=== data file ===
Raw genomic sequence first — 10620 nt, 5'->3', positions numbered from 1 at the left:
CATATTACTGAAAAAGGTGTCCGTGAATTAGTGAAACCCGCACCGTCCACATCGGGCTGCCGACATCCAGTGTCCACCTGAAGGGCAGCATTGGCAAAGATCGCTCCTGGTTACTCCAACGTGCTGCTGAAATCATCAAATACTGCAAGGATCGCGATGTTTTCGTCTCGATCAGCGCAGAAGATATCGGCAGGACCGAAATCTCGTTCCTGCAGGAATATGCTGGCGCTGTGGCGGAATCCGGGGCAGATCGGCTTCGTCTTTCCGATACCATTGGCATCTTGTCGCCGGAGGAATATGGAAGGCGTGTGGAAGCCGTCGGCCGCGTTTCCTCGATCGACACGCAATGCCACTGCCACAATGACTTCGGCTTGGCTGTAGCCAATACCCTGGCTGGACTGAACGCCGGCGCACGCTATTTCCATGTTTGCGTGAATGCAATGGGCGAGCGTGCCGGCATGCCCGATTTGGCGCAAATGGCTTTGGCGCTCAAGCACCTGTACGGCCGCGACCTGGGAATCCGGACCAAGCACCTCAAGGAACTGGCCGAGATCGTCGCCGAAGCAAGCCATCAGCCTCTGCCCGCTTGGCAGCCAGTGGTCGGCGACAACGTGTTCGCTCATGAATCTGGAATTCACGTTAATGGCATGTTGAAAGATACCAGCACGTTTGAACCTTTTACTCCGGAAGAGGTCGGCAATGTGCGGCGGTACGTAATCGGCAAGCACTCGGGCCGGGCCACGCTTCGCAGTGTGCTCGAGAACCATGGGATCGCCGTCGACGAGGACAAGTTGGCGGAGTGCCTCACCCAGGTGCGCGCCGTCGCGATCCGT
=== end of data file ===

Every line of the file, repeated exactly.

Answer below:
Raw genomic sequence first — 10620 nt, 5'->3', positions numbered from 1 at the left:
CATATTACTGAAAAAGGTGTCCGTGAATTAGTGAAACCCGCACCGTCCACATCGGGCTGCCGACATCCAGTGTCCACCTGAAGGGCAGCATTGGCAAAGATCGCTCCTGGTTACTCCAACGTGCTGCTGAAATCATCAAATACTGCAAGGATCGCGATGTTTTCGTCTCGATCAGCGCAGAAGATATCGGCAGGACCGAAATCTCGTTCCTGCAGGAATATGCTGGCGCTGTGGCGGAATCCGGGGCAGATCGGCTTCGTCTTTCCGATACCATTGGCATCTTGTCGCCGGAGGAATATGGAAGGCGTGTGGAAGCCGTCGGCCGCGTTTCCTCGATCGACACGCAATGCCACTGCCACAATGACTTCGGCTTGGCTGTAGCCAATACCCTGGCTGGACTGAACGCCGGCGCACGCTATTTCCATGTTTGCGTGAATGCAATGGGCGAGCGTGCCGGCATGCCCGATTTGGCGCAAATGGCTTTGGCGCTCAAGCACCTGTACGGCCGCGACCTGGGAATCCGGACCAAGCACCTCAAGGAACTGGCCGAGATCGTCGCCGAAGCAAGCCATCAGCCTCTGCCCGCTTGGCAGCCAGTGGTCGGCGACAACGTGTTCGCTCATGAATCTGGAATTCACGTTAATGGCATGTTGAAAGATACCAGCACGTTTGAACCTTTTACTCCGGAAGAGGTCGGCAATGTGCGGCGGTACGTAATCGGCAAGCACTCGGGCCGGGCCACGCTTCGCAGTGTGCTCGAGAACCATGGGATCGCCGTCGACGAGGACAAGTTGGCGGAGTGCCTCACCCAGGTGCGCGCCGTCGCGATCCGT